Happy Death Day 2U; Horror/Sci-fi/Comedy; Written and directed by Christopher Landon; Starring Jessica Rothe, Israel Broussard, Phi Vu; PG-13, 100 minutes.
In October of 2017, Happy Death Day, written by Scott Lobdell and directed by Christopher Landon, was a big surprise. What could have been a bad joke movie turned out to be a clever, fun take on the concept – a woman has to relive the day she died until she solves her own murder – and had a great performance by essentially unknown Jessica Rothe. (Short Take here) Like the similarly surprising in its strength The Lego Movie, (Lego 2 review) Happy Death Day recieved a sequel in February of 2019 and is nearly as good as the original.
How does one make a sequel to something as one-and-done as a time loop movie? Returning director Christopher Landon, who also picks up writing duties as well, has to jump though a lot of hoops to make the loop, but it works without too many oops. Heh. The film starts with Ryan (Phi Vu), the roommate of Carter (Israel Broussand), in his own time loop after the events of the first film. After repeating the day after own stabbing by someone with a baby mask, he tells the story to Tree (Jessica Rothe); this sets the story in motion. Turns out there is a time machine he and new characters Samar (Suraj Sharma) and Dre (Sarah Yarkin) made in their science lab. In order to break the loop – a use of the machine the night before set up Tree’s in the first film – they use the machine again. Things go wrong and reset Tree’s loop, shoving her back to the first movie and her birth/death day again. The set up to get this point is a little awkward, as it’s all just to get to Rothe’s loop a second (twelfth?) time. This is where the movie gains its feet and starts running.
That’s not to say it’s bad until then. But the movie isn’t Rothe’s yet; following Vu and he doesn’t have the energy and rubber face of Rothe. Once Tree awakes in this new version of Monday the 18th, it becomes her film again, gets a new mystery to solve, and the film gains life. The returning Rothe – everyone returns even for small bits which is a nice touch – has an infectious energy and doesn’t restrain herself, going for broke. She has more emotional work with the wrinkles in the new loop and she absolutely sells it. Her performance makes one push aside the plotting issues and just sit back enjoy her.
It would be lazy to just rehash the events of the first time around again. The trailers make it seem like it might be, with further kills the next day as another killer, is targeting her friends causing her to kill herself to reset to save them. This isn’t true, as the repetitions have a different focus. The horror is pushed to the background for a more sci-fi approach. That time machine above actually pushed Tree into another dimension, a little better than the one she is in originally – I won’t detail the changes and they need to find the right program to get her home. The whys of what exactly is happening is a little muddled and overly complicated, especially compared to the straightforward first film.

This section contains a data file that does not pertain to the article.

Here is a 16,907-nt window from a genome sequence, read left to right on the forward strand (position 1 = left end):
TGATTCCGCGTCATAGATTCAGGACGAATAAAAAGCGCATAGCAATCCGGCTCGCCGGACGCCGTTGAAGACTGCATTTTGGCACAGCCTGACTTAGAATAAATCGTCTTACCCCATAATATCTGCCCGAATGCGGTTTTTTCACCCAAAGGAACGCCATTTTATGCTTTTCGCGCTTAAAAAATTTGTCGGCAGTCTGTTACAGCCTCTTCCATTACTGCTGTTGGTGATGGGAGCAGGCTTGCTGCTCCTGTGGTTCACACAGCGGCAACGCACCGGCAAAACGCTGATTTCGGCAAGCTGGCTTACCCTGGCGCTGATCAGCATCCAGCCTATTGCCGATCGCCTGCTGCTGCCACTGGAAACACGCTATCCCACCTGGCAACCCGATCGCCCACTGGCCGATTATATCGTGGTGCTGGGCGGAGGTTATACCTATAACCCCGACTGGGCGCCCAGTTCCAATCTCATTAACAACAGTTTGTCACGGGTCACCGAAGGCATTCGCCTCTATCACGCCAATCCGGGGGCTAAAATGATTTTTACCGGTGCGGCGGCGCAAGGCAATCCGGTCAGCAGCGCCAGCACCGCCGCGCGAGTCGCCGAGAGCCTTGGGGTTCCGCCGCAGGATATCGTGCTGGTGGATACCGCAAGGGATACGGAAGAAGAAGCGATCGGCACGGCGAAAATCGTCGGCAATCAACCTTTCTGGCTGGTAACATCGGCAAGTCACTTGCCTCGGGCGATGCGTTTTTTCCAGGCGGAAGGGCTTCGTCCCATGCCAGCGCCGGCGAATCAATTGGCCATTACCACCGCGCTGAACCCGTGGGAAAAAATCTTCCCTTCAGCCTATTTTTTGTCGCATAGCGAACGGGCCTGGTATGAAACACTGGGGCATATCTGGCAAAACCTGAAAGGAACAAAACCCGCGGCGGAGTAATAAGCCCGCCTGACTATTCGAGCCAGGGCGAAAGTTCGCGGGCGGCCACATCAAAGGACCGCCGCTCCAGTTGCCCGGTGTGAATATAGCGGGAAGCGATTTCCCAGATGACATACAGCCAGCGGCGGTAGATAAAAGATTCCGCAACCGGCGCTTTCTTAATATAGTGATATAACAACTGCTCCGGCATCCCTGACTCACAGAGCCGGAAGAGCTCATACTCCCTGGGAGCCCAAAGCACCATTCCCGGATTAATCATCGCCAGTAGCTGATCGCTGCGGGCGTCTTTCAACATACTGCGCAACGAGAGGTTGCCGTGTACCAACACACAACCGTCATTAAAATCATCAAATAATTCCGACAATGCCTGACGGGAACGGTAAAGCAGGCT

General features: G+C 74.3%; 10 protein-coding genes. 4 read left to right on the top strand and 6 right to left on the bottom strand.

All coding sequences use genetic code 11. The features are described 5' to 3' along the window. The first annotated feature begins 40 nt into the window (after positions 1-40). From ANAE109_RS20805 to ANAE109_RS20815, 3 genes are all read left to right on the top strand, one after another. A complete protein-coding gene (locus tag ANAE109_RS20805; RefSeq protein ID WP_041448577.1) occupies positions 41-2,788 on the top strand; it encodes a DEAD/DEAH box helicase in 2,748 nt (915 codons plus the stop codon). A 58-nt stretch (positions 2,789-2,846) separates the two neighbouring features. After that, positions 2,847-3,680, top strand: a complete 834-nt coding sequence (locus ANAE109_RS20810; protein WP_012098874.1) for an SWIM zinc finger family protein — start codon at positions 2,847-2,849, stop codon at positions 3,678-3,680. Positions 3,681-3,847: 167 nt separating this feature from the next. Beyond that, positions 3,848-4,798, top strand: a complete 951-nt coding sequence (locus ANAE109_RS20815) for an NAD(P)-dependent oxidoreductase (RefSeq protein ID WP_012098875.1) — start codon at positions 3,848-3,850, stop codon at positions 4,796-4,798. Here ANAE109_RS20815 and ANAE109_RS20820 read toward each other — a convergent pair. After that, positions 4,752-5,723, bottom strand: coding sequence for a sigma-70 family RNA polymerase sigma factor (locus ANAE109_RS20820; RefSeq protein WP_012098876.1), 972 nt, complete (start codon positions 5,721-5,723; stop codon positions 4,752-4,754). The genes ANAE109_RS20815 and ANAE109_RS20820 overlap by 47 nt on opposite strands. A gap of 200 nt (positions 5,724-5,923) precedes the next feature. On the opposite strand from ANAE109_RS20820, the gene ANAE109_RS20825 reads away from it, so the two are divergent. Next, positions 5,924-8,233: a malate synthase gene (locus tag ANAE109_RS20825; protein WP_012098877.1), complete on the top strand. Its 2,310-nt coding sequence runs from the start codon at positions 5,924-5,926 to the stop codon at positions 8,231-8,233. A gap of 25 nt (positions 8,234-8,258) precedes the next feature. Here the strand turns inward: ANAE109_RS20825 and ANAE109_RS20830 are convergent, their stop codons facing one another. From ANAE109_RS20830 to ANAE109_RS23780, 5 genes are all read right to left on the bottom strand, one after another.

It’s not too much of a distraction, as noted above, I elected just to not think about it as would likely not add up and make my brain hurt (I still can’t figure how some parts of Ryan’s opening loop worked…). There is enough going on to keep the weird plotting from distracting. Happy Death Day 2U is just as funny as the first time, using the situation and game lead actress to best effect, often turning expectations on their heads. The stalk sequences are less abundant on our second loop, but they are done very well, ratcheting up the tension. The issue with this plotting is there are expected and by the end is little forced in.
The over-complicated for a simple film plotting issues are the only real down moments for a very enjoyable fun film that is a worthy sequel to the original. With a solid performance by Jessica Rothe and fun and funny twists on the original film, Happy Death Day 2U is a lesser, but not much so, sequel.
I give Happy Death Day 2U a B-